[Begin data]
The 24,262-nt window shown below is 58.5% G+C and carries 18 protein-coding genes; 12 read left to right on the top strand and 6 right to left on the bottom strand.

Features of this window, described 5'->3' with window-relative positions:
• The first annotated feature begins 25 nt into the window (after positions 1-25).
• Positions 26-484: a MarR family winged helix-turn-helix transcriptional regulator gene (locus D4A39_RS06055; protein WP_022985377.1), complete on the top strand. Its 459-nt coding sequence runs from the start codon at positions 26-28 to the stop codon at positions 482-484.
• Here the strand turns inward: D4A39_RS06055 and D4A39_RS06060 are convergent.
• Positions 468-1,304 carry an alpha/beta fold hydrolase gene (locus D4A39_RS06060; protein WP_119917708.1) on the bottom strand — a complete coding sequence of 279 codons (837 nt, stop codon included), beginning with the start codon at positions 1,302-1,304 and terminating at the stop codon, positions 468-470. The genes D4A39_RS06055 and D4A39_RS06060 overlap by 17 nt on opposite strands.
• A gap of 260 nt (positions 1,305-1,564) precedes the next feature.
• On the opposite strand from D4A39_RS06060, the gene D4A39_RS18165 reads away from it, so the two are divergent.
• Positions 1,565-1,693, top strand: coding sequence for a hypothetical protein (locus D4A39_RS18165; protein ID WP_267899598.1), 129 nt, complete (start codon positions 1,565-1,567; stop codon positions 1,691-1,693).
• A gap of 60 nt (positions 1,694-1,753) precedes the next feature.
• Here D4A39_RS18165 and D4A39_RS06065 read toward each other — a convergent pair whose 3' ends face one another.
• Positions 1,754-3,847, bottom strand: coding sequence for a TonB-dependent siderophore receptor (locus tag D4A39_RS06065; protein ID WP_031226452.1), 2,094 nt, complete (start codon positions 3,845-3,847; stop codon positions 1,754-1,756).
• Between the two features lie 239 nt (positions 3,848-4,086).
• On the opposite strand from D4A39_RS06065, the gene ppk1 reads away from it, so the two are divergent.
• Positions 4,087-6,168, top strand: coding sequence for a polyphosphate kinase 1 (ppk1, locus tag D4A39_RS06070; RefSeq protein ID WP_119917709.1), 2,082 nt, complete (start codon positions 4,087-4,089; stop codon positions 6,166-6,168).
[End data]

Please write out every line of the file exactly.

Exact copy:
The 24,262-nt window shown below is 58.5% G+C and carries 18 protein-coding genes; 12 read left to right on the top strand and 6 right to left on the bottom strand.

Features of this window, described 5'->3' with window-relative positions:
• The first annotated feature begins 25 nt into the window (after positions 1-25).
• Positions 26-484: a MarR family winged helix-turn-helix transcriptional regulator gene (locus D4A39_RS06055; protein WP_022985377.1), complete on the top strand. Its 459-nt coding sequence runs from the start codon at positions 26-28 to the stop codon at positions 482-484.
• Here the strand turns inward: D4A39_RS06055 and D4A39_RS06060 are convergent.
• Positions 468-1,304 carry an alpha/beta fold hydrolase gene (locus D4A39_RS06060; protein WP_119917708.1) on the bottom strand — a complete coding sequence of 279 codons (837 nt, stop codon included), beginning with the start codon at positions 1,302-1,304 and terminating at the stop codon, positions 468-470. The genes D4A39_RS06055 and D4A39_RS06060 overlap by 17 nt on opposite strands.
• A gap of 260 nt (positions 1,305-1,564) precedes the next feature.
• On the opposite strand from D4A39_RS06060, the gene D4A39_RS18165 reads away from it, so the two are divergent.
• Positions 1,565-1,693, top strand: coding sequence for a hypothetical protein (locus D4A39_RS18165; protein ID WP_267899598.1), 129 nt, complete (start codon positions 1,565-1,567; stop codon positions 1,691-1,693).
• A gap of 60 nt (positions 1,694-1,753) precedes the next feature.
• Here D4A39_RS18165 and D4A39_RS06065 read toward each other — a convergent pair whose 3' ends face one another.
• Positions 1,754-3,847, bottom strand: coding sequence for a TonB-dependent siderophore receptor (locus tag D4A39_RS06065; protein ID WP_031226452.1), 2,094 nt, complete (start codon positions 3,845-3,847; stop codon positions 1,754-1,756).
• Between the two features lie 239 nt (positions 3,848-4,086).
• On the opposite strand from D4A39_RS06065, the gene ppk1 reads away from it, so the two are divergent.
• Positions 4,087-6,168, top strand: coding sequence for a polyphosphate kinase 1 (ppk1, locus tag D4A39_RS06070; RefSeq protein ID WP_119917709.1), 2,082 nt, complete (start codon positions 4,087-4,089; stop codon positions 6,166-6,168).